Editors on the Issues: Midterms Follow-Up


Recently, the editor team put out an article expressing its beliefs on the January midterm examinations. In an effort to be as unbiased as possible, especially in this political culture, and to answer lingering questions, the staff met with principal John Murphy to get his take on the issue.


Perhaps the greatest source of confusion was the origin of these midterms. Were they instituted in pursuit of grant money? Were they a way to, as popularly expressed, force students to study? Or were they even, as some students whispered in dark corners of the 100 wing, a way to ensure teachers didn’t leave school early during testing week? Well, according to Mr. Murphy, the official purpose of these exams were to assess student retention of curricula in preparation for end-of-year examinations. Let the rumor mill now run dry on this one, folks.


One concern among students was that midterm preparation would encroach upon time that many believe should have been spent learning new material, therefore preventing students from completing curricula and resulting in knowledge gaps come AP, Regents, and final examinations. In response to this, Mr. Murphy believed that a mid-year, cumulative exam would actually boost final scores. This time was “not diverted,” as many contended, because it was ultimately review, especially for content-heavy AP courses. For now, we must wait for time to tell on this one.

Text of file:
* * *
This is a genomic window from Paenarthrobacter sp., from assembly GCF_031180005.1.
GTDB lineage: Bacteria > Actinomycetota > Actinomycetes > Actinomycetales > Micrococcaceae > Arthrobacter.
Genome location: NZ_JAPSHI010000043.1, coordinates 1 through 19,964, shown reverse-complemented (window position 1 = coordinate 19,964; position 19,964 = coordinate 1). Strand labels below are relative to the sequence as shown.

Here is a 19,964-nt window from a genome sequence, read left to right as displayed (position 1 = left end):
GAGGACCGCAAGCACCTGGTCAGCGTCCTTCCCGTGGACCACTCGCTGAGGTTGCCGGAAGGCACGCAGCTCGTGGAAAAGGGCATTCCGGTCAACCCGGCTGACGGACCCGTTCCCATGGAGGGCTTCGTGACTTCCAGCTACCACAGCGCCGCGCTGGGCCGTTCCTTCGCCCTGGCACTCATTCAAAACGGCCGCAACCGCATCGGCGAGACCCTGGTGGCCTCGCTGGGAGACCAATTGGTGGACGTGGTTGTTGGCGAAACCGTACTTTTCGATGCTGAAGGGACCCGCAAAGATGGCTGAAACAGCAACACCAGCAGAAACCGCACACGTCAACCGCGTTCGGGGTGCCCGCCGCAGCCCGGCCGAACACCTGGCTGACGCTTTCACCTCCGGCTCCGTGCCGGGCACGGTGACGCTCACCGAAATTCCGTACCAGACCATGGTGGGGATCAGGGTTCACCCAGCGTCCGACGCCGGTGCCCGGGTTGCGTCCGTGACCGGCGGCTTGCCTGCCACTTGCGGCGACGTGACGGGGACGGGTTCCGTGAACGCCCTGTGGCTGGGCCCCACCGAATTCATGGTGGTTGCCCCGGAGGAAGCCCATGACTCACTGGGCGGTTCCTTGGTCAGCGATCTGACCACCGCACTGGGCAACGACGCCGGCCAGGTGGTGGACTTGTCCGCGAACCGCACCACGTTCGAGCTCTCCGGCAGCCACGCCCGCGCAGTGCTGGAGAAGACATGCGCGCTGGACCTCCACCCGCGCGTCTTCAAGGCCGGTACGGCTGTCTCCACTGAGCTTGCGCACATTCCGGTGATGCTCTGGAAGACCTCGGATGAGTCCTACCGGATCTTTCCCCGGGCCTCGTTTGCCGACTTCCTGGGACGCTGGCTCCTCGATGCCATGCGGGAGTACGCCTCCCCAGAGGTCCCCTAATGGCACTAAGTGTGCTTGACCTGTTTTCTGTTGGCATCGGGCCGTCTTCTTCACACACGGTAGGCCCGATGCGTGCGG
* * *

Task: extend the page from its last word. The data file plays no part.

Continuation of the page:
Finally, the greatest point of contention was the timing of these exams – both the exact week and the rollout. In terms of the rollout, many students claim that they only learned of these exams in the weeks leading up to testing. Mr. Murphy claims that there were two letters sent out on the subject – the one in the immediately preceding weeks (specifying courses to be tested and dates) and another sent out much earlier. This latter letter only explained that there would be exams come January, with no specifications on the exact courses. Due to the ambiguity of this letter, many students assumed that it was referring to the English Regents and Regents retakes, so those who did not have to concern themselves with such things waived this letter off. It is here where the confusion was conceived. So while Mr. Murphy is technically correct in stating that students were informed of midterms much earlier than popularly expressed, one does not have to suspend his disbelief too greatly to see why these exams did come as a such a surprise come the second letter. And as far as the argument over planned vacations and cancelled trips go, Mr. Murphy asserts that so-called Regents week was “never a vacation week;” it is simply “an altered schedule.” In fact, this week was chosen as a reflection of this fact to test students as it would not interfere with regular class time. There is simply no arguing with this one.


So what do you think? Do you still rue the day you opened the second letter, or have your thoughts changed? Has your confusion ebbed or are there still stones you need turned? Remember, the PawPrint staff is always hunting for a good story, so feel free to email us at [email protected] with further questions or leads.